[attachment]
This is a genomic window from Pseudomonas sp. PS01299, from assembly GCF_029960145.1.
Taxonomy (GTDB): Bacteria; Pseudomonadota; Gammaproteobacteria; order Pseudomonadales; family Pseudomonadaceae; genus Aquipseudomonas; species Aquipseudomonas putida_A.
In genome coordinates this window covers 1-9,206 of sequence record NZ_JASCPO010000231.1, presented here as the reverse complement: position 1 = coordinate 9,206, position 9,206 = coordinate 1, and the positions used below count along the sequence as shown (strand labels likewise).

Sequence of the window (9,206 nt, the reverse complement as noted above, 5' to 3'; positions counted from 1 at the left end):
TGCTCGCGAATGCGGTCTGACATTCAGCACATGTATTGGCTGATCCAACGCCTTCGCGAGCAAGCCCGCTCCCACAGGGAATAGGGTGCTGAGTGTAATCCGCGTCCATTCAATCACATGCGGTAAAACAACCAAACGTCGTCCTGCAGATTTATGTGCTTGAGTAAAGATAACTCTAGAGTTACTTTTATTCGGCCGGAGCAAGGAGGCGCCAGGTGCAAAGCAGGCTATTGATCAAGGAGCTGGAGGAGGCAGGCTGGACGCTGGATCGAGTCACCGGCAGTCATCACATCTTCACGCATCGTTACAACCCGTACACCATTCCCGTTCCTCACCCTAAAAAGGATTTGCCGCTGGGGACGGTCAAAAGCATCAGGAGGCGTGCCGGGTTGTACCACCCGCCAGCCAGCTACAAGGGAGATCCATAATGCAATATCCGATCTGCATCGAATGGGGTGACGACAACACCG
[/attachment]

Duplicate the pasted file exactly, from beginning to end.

This is a genomic window from Pseudomonas sp. PS01299, from assembly GCF_029960145.1.
Taxonomy (GTDB): Bacteria; Pseudomonadota; Gammaproteobacteria; order Pseudomonadales; family Pseudomonadaceae; genus Aquipseudomonas; species Aquipseudomonas putida_A.
In genome coordinates this window covers 1-9,206 of sequence record NZ_JASCPO010000231.1, presented here as the reverse complement: position 1 = coordinate 9,206, position 9,206 = coordinate 1, and the positions used below count along the sequence as shown (strand labels likewise).

Sequence of the window (9,206 nt, the reverse complement as noted above, 5' to 3'; positions counted from 1 at the left end):
TGCTCGCGAATGCGGTCTGACATTCAGCACATGTATTGGCTGATCCAACGCCTTCGCGAGCAAGCCCGCTCCCACAGGGAATAGGGTGCTGAGTGTAATCCGCGTCCATTCAATCACATGCGGTAAAACAACCAAACGTCGTCCTGCAGATTTATGTGCTTGAGTAAAGATAACTCTAGAGTTACTTTTATTCGGCCGGAGCAAGGAGGCGCCAGGTGCAAAGCAGGCTATTGATCAAGGAGCTGGAGGAGGCAGGCTGGACGCTGGATCGAGTCACCGGCAGTCATCACATCTTCACGCATCGTTACAACCCGTACACCATTCCCGTTCCTCACCCTAAAAAGGATTTGCCGCTGGGGACGGTCAAAAGCATCAGGAGGCGTGCCGGGTTGTACCACCCGCCAGCCAGCTACAAGGGAGATCCATAATGCAATATCCGATCTGCATCGAATGGGGTGACGACAACACCG